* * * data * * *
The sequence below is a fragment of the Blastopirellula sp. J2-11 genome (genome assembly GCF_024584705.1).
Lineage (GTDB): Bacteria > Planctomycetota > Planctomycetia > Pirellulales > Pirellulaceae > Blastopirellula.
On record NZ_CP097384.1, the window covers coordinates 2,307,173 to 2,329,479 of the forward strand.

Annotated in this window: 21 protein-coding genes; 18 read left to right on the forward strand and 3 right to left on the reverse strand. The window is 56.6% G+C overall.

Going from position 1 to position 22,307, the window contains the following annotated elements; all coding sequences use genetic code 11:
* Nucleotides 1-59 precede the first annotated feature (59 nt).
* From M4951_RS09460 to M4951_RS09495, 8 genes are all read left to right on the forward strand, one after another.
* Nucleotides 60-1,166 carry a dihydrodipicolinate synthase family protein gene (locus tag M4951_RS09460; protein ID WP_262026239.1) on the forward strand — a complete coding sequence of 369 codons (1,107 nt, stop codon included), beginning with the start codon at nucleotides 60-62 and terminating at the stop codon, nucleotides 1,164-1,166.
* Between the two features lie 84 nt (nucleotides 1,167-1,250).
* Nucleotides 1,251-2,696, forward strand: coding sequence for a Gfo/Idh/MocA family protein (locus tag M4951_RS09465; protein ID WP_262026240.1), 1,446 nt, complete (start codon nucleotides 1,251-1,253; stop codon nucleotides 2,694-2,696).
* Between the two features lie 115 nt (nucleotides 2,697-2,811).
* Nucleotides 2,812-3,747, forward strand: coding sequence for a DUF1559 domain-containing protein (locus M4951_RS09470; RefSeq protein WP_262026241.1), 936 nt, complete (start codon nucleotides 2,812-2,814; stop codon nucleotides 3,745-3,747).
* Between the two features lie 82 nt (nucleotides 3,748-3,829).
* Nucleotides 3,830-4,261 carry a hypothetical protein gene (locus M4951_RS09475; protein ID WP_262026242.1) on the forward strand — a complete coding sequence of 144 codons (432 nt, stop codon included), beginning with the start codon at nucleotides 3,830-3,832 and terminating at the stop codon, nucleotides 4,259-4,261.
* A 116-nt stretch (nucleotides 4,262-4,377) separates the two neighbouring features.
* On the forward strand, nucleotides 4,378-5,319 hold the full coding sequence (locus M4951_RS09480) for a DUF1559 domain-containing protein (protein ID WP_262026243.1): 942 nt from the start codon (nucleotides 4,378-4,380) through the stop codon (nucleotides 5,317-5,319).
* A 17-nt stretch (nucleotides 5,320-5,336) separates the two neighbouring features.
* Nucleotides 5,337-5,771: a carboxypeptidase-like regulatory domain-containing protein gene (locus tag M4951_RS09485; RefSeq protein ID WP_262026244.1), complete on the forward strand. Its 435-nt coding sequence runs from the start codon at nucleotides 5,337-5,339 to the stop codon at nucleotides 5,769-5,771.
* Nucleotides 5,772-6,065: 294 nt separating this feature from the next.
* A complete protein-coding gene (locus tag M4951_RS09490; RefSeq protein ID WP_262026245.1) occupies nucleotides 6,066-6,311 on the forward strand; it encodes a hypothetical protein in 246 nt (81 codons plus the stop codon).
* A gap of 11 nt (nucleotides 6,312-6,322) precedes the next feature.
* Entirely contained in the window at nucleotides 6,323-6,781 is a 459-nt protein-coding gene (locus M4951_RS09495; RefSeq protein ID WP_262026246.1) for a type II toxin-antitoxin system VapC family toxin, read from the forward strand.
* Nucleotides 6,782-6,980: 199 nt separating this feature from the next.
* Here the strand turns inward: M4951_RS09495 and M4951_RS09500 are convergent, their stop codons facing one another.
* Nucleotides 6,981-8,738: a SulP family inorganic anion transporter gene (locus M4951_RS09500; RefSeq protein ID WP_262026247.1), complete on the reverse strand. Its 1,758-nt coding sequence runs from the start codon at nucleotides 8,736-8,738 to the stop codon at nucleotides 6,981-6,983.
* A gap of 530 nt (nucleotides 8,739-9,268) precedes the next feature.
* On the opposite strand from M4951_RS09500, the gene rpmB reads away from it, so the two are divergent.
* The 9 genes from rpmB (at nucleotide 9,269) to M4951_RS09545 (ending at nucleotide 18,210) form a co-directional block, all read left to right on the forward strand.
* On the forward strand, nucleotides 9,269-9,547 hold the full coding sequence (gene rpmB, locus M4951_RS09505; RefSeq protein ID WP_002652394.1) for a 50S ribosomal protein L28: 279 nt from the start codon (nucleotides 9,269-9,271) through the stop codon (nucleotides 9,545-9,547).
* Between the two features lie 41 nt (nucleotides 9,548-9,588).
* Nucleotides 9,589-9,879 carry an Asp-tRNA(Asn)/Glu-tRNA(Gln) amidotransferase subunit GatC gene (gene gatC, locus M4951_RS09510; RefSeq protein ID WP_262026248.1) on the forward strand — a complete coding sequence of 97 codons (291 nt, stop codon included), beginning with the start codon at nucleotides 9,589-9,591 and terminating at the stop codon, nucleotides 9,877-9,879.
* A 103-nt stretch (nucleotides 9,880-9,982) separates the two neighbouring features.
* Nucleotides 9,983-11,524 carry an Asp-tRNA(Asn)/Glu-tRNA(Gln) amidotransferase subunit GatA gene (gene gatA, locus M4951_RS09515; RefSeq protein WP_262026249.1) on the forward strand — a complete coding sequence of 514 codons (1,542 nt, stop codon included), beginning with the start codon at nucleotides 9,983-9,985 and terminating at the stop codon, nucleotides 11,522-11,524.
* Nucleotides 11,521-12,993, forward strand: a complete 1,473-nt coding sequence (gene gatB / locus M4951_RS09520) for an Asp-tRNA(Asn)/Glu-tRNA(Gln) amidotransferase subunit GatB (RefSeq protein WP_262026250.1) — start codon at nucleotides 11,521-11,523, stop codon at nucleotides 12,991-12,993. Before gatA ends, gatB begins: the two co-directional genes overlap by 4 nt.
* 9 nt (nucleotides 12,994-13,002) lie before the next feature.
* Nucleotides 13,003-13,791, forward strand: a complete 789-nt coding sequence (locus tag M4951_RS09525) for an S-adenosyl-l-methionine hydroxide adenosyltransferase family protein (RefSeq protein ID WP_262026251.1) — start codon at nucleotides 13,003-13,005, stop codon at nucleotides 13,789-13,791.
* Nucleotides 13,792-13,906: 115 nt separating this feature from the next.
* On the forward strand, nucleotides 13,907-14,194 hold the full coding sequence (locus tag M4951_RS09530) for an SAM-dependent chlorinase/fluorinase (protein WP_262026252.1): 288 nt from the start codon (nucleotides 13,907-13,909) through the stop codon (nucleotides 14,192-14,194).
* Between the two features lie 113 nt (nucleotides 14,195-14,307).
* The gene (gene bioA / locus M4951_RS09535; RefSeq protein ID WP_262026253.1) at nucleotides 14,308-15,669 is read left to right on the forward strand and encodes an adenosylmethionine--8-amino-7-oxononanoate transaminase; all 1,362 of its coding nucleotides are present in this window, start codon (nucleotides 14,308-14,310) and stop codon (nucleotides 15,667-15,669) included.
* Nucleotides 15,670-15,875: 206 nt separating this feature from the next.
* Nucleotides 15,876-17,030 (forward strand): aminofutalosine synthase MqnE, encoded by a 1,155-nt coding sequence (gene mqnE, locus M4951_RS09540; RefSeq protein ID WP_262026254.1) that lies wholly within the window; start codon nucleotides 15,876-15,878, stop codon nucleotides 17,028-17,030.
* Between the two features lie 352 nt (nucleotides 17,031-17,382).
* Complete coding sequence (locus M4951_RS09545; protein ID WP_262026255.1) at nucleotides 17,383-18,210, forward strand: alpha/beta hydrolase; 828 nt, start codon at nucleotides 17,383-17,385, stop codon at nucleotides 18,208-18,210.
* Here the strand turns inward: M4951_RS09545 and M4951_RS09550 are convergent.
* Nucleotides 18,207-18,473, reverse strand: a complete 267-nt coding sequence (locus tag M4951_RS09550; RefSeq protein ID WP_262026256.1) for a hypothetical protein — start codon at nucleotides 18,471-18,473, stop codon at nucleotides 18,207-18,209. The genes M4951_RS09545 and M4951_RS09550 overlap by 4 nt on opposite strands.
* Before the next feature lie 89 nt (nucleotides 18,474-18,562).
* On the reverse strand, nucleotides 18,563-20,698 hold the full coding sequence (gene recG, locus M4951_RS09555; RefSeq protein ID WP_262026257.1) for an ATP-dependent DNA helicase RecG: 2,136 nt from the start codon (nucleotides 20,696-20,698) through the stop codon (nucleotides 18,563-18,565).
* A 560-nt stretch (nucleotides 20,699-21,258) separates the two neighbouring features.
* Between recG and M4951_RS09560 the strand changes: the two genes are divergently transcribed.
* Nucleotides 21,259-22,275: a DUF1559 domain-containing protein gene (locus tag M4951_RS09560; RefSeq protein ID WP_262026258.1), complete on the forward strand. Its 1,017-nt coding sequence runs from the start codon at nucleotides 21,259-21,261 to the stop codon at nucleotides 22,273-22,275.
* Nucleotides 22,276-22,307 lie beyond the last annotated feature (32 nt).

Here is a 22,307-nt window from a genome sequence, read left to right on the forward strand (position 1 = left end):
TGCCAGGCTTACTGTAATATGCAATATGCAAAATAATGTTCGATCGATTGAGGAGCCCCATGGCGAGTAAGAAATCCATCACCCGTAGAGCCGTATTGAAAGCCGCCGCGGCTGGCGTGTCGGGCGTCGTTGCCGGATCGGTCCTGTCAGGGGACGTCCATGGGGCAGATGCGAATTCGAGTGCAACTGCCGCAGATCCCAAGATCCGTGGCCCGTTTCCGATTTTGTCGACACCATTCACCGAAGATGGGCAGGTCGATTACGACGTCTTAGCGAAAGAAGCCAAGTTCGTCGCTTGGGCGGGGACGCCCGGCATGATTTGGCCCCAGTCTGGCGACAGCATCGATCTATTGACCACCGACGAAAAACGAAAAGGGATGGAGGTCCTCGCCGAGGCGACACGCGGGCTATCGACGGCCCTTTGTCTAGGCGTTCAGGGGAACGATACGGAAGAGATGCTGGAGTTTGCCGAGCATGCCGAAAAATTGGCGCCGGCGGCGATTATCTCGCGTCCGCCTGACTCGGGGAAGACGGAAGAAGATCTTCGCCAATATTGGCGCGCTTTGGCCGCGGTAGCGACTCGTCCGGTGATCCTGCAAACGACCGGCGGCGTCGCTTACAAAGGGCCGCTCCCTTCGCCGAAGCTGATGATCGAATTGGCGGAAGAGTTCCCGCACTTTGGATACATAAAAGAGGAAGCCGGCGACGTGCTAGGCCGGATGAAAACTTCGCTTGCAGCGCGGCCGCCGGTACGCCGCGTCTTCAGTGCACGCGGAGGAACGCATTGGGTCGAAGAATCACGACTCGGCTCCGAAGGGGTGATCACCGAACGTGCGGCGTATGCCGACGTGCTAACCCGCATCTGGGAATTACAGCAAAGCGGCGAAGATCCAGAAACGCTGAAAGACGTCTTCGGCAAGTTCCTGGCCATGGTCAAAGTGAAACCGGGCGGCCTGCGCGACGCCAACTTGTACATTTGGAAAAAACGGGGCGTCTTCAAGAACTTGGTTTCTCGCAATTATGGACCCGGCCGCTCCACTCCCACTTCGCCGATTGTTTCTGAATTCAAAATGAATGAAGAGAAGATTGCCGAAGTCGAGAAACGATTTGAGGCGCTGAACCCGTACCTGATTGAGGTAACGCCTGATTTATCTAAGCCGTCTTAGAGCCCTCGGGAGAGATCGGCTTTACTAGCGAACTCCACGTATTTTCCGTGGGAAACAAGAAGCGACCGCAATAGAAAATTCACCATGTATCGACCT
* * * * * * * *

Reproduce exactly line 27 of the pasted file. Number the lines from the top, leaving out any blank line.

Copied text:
* On the opposite strand from M4951_RS09500, the gene rpmB reads away from it, so the two are divergent.